THE FIRST FIRE

 

HUDSON,

  COLUMBIA COUNTY, NEW YORK

By Captain Franklin Ellis118

1878

 

     The first fire in Hudson occurred in the year 1793, the property destroyed being a book-store and the office of the Hudson Gazette, both owned by Ashbel Stoddard.  There were then no engines, nor any organization of firemen in the city, and, still worse, no available supply of water.  Under these circumstances the fire was left to rage without check, and almost without an attempt to subdue it.  Fortunately, however, the night was calm and still, and the flames did not spread beyond the premises on which they originated.

    This fire was a sharp warning to the inhabitants of Hudson, and was the immediate cause of the first organization of a fire department.  A petition was at once prepared, and was presented to the Legislature at its next session, asking that the power to organize fire companies and appoint firemen be conferred on the mayor, recorder, and commonalty of Hudson, and an act conferring such powers was passed March 19, 1794.  Meanwhile, in November, 1793, a number of citizens anxious to guard against a recurrence of disaster by fire, and believing that longer delay would be foolhardiness, headed and circulated a subscription paper for the purpose of purchasing a fire-engine.  The necessary amount being obtained, and the matter laid before the council, that body appointed Laban Paddock, Robert Jenkins, and Erastus Pratt a committee to purchase the machine.  These proceeded to the duty assigned them, and contracted with Benjamin Cady, for the sum of one hundred pounds, to furnish within the period of three months a four-pump suction engine of one hundred and eighty gallons' capacity, and capable of throwing water a distance of three hundred feet.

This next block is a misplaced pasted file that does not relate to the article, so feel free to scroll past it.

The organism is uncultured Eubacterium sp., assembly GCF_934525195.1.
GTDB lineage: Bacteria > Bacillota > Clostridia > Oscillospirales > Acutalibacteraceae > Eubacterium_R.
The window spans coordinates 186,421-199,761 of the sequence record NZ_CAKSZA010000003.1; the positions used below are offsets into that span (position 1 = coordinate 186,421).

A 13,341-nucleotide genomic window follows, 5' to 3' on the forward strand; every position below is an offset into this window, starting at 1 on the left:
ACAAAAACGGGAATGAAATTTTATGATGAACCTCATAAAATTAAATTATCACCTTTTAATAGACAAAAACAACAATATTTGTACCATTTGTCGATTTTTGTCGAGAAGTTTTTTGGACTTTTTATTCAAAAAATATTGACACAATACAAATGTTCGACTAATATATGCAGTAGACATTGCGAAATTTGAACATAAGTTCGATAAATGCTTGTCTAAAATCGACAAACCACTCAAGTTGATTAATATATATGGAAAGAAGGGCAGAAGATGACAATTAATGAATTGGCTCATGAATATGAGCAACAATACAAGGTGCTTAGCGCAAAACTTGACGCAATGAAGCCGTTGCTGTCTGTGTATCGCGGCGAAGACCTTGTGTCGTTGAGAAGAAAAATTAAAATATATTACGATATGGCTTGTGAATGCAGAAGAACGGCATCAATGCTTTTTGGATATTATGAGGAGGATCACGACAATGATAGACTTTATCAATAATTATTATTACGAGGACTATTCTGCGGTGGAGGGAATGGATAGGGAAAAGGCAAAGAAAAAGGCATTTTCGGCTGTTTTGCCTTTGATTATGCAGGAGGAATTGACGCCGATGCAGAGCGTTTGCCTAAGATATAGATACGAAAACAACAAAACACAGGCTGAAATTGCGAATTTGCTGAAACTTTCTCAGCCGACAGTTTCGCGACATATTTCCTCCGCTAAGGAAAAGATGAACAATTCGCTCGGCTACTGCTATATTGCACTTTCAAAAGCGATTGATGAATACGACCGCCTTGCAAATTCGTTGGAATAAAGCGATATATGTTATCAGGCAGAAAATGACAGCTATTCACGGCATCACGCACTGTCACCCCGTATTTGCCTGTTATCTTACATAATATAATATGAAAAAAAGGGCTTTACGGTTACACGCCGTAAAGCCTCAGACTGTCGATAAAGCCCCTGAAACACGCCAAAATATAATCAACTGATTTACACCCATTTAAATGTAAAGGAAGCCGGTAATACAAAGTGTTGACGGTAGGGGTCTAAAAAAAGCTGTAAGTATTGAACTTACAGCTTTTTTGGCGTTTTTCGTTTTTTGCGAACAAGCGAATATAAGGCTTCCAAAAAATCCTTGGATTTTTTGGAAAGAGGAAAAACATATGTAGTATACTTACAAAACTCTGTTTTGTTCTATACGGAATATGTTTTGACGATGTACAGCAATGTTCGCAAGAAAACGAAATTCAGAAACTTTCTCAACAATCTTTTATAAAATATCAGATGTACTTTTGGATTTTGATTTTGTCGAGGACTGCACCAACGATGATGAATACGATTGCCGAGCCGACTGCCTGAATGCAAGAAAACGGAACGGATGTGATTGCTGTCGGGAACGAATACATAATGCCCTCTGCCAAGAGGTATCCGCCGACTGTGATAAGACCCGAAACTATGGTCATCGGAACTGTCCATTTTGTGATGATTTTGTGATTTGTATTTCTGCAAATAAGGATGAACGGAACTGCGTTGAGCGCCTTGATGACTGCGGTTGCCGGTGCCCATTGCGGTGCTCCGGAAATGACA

Public interest having now become aroused, and probably something of a feeling of emulation awakened, funds were soon raised in a similar manner for the purchase of another engine, and both these machines, though privately owned, were placed under the direction and control of the council, by which body the first fire companies of Hudson were constituted, as follows:

     "Firemen appointed. [April 17, 1794] to superintend the Fire-Engine Number one.--John Kemper, Jonathan Purington, Seth Jones, Walter Johnson, Nathan Sears, Phineas Hoyt, Isaac Dayton, Christopher Hoxie, James Morgan, Silas Rand, Elisha Foot, Cornelius Toby, Thomas Manchester, Robert Taylor, Abner Hammond, Alpheus Smith, Shubael Hoskins, Peter Truman, Joshua Tobey.

     "Firemen appointed [Nov. 10, 1794] to superintend Fire-Engine Number Two.--Peleg Thurston, Cotton Gelston, John H. Dayton, Laban Paddock, Zachariah Seymour, Robert Jenkins, Erastus Pratt, James Mooklar, John Walgrove, Amiel Jenkins, Arthur McArthur, Samuel Mansfield, Wm. Jenkins, James Hyatt, William Ashley, Joseph Burrel, Samuel Lawrence, Benjamin Allen."